The night was ours. We partied and danced with the intensity of people taking part in a transition rite, submerged in a brazilian – burlesque fantasy world. But what does a frilly, mask – wearing, tasseled, lace – and gold – adorned foxy lady or gentleman eat before she or he hits the party? Of course a rosewater – strawberry – chocolate mousse cake, decorated with fresh cherries, figs and pitahaya..
Rosewater – Strawberry – Chocolate Mousse Cake
150 g gluten free vegan cookies ( I used a spanish brand called gullòn)
75 g vegetable margarine
200 g soy cream cheese
6 dl whippable soy cream
500 g soy yogurt
5 tbsp rose water
1 jar Sonnentor Rose Jam
3 dl frozen strawberries
1,5 dl powdered sugar (icing sugar)
2 tsp bourbon vanilla powder
2 dl agar – agar
3 dl water
100 g dark chocolate
1 dl soy milk or other non – dairy milk
I started the day before by draining the soy yogurt in a sieve that was lined with coffee filters.
The following day I made the crust: I crumbled up the cookies, and melted the margarine. Then I mixed both and patted the mixture at the bottom of a springform pan (diameter 26 cm), which was covered with a piece of baking parchment.
Then I made the chocolate ganache. I heated up the milk in and added the chocolate, mixing until it was melted. I spread this evenly on the crust.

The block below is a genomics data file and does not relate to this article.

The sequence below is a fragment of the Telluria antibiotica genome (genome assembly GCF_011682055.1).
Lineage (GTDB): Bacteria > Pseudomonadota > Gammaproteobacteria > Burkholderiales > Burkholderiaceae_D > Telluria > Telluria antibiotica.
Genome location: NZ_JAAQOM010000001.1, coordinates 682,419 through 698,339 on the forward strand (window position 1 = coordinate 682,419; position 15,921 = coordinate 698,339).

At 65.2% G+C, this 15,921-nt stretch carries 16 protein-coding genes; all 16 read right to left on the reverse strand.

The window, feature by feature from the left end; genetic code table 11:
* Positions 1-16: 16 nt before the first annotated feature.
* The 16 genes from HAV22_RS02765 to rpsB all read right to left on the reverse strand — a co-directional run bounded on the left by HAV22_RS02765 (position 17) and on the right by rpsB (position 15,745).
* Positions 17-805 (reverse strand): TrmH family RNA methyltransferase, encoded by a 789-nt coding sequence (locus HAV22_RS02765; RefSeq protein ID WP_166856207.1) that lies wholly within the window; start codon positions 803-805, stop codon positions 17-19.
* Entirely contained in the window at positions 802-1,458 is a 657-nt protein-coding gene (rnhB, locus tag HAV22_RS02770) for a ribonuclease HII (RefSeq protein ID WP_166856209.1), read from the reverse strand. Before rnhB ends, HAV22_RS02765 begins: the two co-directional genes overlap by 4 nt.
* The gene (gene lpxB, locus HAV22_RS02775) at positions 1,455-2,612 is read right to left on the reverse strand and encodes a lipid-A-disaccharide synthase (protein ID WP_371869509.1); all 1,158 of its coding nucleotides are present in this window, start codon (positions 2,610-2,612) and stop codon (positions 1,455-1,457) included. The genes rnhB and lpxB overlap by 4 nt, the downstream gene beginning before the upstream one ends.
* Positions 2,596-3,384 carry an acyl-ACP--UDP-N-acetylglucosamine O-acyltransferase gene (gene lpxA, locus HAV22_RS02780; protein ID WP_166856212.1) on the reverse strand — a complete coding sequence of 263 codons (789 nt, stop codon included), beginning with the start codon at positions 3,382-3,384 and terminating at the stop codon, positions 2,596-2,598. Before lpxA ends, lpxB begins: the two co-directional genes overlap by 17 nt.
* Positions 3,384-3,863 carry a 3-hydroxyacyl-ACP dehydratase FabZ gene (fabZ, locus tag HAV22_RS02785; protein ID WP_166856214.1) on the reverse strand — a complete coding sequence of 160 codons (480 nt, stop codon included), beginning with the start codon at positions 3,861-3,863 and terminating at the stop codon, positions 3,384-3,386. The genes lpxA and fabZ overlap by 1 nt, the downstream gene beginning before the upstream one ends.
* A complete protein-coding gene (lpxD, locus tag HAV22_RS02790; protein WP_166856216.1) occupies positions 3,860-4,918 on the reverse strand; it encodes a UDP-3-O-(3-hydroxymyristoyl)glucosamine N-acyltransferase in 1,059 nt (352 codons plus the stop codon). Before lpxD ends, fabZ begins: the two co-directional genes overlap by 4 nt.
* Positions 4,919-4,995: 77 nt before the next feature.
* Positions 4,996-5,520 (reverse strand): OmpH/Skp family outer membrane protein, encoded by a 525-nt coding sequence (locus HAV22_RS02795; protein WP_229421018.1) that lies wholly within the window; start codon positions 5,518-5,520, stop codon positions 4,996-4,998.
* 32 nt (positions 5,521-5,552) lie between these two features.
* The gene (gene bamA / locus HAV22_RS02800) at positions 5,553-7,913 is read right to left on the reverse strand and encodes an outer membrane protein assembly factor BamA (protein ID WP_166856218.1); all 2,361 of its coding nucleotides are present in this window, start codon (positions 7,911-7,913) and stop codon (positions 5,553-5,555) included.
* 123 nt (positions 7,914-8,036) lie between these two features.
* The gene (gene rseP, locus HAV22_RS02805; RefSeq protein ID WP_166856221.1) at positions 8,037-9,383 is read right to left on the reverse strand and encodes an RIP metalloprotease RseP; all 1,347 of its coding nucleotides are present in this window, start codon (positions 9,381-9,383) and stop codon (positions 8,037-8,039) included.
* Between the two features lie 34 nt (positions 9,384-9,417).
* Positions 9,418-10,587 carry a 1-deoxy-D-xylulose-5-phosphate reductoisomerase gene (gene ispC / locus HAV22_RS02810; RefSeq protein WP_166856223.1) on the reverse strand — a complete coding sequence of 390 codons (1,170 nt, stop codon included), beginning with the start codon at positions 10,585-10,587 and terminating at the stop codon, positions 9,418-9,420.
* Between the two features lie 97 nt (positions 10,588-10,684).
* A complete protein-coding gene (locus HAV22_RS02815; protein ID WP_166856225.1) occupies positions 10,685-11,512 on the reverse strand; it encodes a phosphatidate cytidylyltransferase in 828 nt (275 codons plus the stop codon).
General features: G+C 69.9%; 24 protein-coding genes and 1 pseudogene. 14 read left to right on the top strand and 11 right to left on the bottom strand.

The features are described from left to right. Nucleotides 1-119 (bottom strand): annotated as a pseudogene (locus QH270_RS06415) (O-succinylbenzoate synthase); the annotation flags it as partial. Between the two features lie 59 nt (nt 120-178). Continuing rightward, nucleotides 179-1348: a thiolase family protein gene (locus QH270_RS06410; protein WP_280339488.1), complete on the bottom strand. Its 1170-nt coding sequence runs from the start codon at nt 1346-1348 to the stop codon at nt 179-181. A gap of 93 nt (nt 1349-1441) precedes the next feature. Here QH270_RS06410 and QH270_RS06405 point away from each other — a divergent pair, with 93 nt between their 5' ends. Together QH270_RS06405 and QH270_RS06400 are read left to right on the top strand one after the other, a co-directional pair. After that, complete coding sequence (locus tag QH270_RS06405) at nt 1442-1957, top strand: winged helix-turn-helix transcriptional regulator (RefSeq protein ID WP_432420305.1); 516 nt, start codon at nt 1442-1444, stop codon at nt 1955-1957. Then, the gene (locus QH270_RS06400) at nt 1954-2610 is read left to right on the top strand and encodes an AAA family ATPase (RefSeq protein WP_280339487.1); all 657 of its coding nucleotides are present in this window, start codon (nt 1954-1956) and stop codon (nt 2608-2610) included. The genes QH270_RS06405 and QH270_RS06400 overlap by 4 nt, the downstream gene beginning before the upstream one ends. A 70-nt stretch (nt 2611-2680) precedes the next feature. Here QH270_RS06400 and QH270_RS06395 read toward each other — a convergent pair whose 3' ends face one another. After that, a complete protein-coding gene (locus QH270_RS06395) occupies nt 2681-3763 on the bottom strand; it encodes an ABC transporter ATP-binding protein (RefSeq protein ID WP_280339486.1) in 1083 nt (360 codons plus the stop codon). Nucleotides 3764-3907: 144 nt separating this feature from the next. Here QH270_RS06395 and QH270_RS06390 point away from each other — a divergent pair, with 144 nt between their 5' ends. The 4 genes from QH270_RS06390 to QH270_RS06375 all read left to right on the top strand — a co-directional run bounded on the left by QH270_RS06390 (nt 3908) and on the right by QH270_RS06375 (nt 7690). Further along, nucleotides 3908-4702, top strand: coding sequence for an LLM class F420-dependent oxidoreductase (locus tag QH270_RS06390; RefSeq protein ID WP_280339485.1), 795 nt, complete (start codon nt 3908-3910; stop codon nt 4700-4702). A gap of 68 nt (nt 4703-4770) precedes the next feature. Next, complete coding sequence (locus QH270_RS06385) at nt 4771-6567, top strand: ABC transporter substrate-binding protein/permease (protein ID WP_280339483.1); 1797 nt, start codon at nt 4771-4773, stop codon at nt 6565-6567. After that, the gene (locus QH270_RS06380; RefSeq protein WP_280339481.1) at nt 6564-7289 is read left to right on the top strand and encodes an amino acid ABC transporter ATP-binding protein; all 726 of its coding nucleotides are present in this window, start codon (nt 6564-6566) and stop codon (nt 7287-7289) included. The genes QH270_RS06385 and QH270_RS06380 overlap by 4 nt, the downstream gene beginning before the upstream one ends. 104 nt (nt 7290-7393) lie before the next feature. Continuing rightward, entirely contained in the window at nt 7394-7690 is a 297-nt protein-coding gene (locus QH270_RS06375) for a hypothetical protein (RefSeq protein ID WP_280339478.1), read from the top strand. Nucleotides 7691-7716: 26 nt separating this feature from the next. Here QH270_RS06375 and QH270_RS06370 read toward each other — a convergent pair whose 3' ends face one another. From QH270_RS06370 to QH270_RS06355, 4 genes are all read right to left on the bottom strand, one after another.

Then I made the mousse. First I blended the strawberries, the vanilla, the icing sugar, the soy cream cheese, the drained yogurt,the rose jam and the soy cream with a handheld blender until it was nice and fluffy. Then I heated up the water and the rose water in a pan, and added the agar – agar. I boiled the mixture, mixing it constantly for a few minutes, until the agar – agar was diluted. Then I hastily poured it into the mousse – mixture, through a sieve and mixing carefully with the blender. Then I poured the mousse onto the crust, and put the cake in the fridge.
Some tips about agar:
– agar is a better gelling agent for mousses than gelatin, even if most people don’t know this. The mousse produced by agar is always fluffy, and never dry like the gelatin mousses sometimes are. And yes, it will set, but you’ll have to use enough agar!